Aviation systems manufacturer Collins Aerospace will soon begin testing its latest combat ejection seat for installation in the US Air Force’s (USAF’s) legacy Boeing F-15E fighters.

The Advanced Combat Ejection Seat 5 (ACES 5) is the successor to Collins’ widely-used ACES II system.

That rocket-powered ejection seat is installed in numerous military aircraft, including the F-15, Lockheed Martin F-16, Boeing B-1B bomber, Lockheed F-22, Northrop Grumman B-2 stealth bomber and the Fairchild Republic A-10 ground attack jet.

The ACES II was first fielded by the USAF in 1970s, and the service says the ageing ejection system is in dire need of modernisation.

The legacy system was designed before pilots commonly wore helmet-mounted displays and night vision equipment, leading to greater potential for head and neck injuries during ejection with modern equipment.

In addition to safety concerns, ACES II was also fielded when pilots were exclusively men – meaning the ejection system was not designed to work with lighter-weight aviators.

After winning a $700 million contract in 2020 to replace the ACES II, Collins now says it is preparing to begin certification testing the ACES 5 for integration with the F-15E.

“I would say we’re deep into the execution right now,” says Donald Borchelt, director of ACES business development at Collins.


Source: Collins Aerospace

Collins will first certificate the ACES 5 ejection seat for use with the Boeing F-15 fighter, before conducting testing and integration with other aircraft currently operating the legacy ACES II system

Borchelt, a former F-15C pilot who goes by his USAF callsign “Dozer”, says Collins has completed the early development milestones for ACES 5 integration with his old aircraft.

“We’ll start sled testing that later this year,” he reveals.

Following the completion of certification testing, Collins plans to get production approval from the USAF sometime in 2025, which will cover ACES 5 seats for the service’s 218 F-15E Strike Eagles. Older F-15C/Ds, which the USAF is seeking to retire, will not be included in the retrofit.

Boeing’s latest F-15EX variant is currently equipped with ACES II. Dozer says Collins is in discussions with the air force to add the Eagle II to the ACES 5 programme.

Although ACES 5 production has not yet begun for the F-15, Collins is already producing the latest ejection seat for another USAF fighter: the Boeing T-7A jet trainer.

The air force separately selected the ACES 5 for integration into the new single-engined training fighter, of which Boeing delivered the first example last September.

Three T-7s have since arrived at Edwards AFB in California for USAF flight testing ahead of a low-rate production decision.

ACES 5 F-15 test - UTAS

Source: Collins Aerospace/RTX

Collins expects to begin sled testing the ACES 5 integration with the Boeing F-15 fighter later this year

Borchelt says after testing is complete on the F-15, Collins will begin ACES 5 evaluations for integration with the F-16. The company is currently working with the USAF to develop an F-16 qualification programme.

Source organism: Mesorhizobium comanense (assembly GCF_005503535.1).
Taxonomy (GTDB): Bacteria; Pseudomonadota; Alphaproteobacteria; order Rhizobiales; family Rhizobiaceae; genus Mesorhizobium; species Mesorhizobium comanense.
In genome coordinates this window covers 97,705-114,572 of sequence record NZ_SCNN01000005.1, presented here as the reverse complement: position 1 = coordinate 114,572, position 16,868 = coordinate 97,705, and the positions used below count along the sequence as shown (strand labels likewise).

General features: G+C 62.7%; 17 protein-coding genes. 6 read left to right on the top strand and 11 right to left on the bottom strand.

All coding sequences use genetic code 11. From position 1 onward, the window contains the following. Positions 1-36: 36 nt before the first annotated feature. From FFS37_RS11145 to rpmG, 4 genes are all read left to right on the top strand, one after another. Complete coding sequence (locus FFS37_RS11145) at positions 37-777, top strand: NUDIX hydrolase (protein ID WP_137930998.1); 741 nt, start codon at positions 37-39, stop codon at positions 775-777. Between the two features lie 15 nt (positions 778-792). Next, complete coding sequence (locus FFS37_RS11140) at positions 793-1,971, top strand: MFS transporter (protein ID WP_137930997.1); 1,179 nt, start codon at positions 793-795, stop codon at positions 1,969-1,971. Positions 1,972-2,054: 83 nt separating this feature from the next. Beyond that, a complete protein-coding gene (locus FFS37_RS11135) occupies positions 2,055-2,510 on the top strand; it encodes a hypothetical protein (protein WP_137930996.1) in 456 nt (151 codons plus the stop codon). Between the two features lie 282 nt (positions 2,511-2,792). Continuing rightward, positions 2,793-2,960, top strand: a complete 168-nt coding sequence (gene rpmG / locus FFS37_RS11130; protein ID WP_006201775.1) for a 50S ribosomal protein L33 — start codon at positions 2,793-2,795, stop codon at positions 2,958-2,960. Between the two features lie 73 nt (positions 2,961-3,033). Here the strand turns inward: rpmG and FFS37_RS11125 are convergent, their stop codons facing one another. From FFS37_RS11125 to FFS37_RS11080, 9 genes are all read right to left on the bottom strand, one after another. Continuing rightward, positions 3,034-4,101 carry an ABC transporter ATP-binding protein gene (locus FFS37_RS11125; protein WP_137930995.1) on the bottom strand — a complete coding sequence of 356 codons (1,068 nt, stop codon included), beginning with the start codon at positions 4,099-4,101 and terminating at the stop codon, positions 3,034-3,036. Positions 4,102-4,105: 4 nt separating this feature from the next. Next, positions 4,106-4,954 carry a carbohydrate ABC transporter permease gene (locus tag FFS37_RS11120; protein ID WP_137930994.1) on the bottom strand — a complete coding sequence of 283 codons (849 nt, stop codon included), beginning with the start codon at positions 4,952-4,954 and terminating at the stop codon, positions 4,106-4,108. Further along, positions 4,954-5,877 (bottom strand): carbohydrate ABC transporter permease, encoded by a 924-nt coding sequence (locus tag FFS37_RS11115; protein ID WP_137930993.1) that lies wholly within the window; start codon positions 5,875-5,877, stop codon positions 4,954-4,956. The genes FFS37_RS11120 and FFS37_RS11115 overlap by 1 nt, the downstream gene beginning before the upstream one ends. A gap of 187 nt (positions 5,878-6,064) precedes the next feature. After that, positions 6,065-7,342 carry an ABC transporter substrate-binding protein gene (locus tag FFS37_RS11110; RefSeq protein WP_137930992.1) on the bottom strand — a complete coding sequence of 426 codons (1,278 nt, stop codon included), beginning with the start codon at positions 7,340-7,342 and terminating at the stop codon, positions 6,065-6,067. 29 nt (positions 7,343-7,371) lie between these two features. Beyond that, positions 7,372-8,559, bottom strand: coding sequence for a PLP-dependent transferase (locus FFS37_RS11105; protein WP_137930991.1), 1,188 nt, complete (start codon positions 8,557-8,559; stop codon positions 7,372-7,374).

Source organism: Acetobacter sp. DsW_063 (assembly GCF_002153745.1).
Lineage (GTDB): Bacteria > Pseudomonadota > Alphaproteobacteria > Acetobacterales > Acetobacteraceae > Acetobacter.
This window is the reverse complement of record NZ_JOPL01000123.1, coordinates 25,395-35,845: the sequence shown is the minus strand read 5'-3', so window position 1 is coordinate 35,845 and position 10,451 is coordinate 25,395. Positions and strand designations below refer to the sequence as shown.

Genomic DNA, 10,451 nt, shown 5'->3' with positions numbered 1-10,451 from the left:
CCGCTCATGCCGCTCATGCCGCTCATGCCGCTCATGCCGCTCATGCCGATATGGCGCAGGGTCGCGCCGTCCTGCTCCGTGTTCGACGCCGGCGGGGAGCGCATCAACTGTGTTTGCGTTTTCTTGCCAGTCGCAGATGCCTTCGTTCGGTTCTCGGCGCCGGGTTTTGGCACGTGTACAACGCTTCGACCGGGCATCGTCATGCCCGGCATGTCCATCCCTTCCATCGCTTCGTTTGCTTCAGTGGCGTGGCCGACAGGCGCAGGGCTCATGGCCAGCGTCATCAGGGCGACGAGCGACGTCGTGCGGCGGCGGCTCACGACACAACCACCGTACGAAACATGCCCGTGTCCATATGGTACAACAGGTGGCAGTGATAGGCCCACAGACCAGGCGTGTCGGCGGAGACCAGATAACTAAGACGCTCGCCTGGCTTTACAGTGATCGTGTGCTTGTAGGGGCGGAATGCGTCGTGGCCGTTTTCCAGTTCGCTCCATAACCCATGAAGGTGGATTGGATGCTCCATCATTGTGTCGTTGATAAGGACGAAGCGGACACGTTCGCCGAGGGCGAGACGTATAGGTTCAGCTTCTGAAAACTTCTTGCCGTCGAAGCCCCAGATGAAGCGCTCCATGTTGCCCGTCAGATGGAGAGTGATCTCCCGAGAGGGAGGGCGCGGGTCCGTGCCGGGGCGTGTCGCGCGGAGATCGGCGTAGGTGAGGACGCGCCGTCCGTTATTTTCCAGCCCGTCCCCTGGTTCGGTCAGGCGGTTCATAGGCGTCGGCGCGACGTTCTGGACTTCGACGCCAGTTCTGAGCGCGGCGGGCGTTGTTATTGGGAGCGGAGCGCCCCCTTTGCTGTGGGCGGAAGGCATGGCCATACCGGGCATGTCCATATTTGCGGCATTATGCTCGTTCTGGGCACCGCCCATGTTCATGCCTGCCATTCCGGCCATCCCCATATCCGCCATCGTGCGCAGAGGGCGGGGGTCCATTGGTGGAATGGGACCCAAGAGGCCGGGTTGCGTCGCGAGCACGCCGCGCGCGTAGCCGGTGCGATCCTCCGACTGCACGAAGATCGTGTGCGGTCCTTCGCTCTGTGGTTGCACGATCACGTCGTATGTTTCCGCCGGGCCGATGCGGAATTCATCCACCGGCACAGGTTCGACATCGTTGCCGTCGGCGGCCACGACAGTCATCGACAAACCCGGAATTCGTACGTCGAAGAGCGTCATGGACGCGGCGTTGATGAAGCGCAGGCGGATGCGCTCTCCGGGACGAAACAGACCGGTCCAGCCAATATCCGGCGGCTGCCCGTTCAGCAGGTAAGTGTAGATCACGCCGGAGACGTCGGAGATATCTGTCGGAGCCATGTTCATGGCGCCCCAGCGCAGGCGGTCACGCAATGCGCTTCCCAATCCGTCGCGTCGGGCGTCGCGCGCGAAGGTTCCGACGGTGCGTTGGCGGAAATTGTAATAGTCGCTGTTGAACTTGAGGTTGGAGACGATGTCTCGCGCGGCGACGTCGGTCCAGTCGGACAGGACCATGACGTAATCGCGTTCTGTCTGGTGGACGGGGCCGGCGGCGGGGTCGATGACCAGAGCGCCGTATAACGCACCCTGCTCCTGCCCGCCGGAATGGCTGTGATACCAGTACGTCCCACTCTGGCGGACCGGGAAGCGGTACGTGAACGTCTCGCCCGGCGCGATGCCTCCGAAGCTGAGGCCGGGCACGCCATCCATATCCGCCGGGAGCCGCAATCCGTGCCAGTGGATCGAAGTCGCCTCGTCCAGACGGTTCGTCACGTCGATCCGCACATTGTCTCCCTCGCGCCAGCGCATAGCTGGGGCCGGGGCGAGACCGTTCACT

Separate qualification and production plans will subsequently be developed for the other ACES 5 aircraft, including the A-10, B-1 bomber and F-22 stealth fighter.

Assembly of the new ejection seats is already underway in Colorado Springs, with the current contract covering the delivery of an indefinite quantity of ACES 5 systems through 2030.

Collins notes the ACES II is credited with 710 “saves” since its fielding more than four decades ago, including a rare four-person ejection from a B-1B bomber at Ellsworth AFB in South Dakota in January.

Borchelt says ACES 5 will provide an even safer and more reliable option for the last resort escape manoeuvre.

A new Passive Head and Neck Protection System will reduce the possibility of ejection-related spinal injuries for pilots wearing helmet-mounted displays and devices.

ACES 5 will also allow for safer ejection at higher speeds – certified for egress while travelling as fast as 600kt (1,110km/h).


Source: US Air Force

Servicing the current ACES II ejection seat requires removal of the cockpit canopy, a time-consuming process the ACES 5 will eliminate

The new seat will also be designed to work a much larger range of pilot weights than the ACES II – for which the USAF required functionality between 63.5-90.5kg (140-200lb).

The ACES 5 will substantially expand that range, accommodating pilots weighing between 46.5kg and 111kg.

Borchelt says the ACES 5 will also dramatically simplify regular maintenance compared to its predecessor, reducing lifetime sustainment costs for operators.

“The seat was designed from the beginning to be disassembled very simply and very easily inside the cockpit, without having to take off the canopy,” he notes.

By contrast, servicing the ACES II requires removing the cockpit canopy and ejection seat with cranes – a process Dozer describes as a “multi-hour, if not multi-day event”.

As Collins moves into performance testing, Borchelt says the ACES 5 will undergo an “extremely high level of scrutiny”.

However, he notes the new ejection seat is performing “extremely well” in evaluations thus far.

There are currently some 6,000 ACES II ejection seats in service worldwide, according to Collins.

Story updated 16 February to reflect that the current ACES 5 contract only covers F-15Es and not F-15C/Ds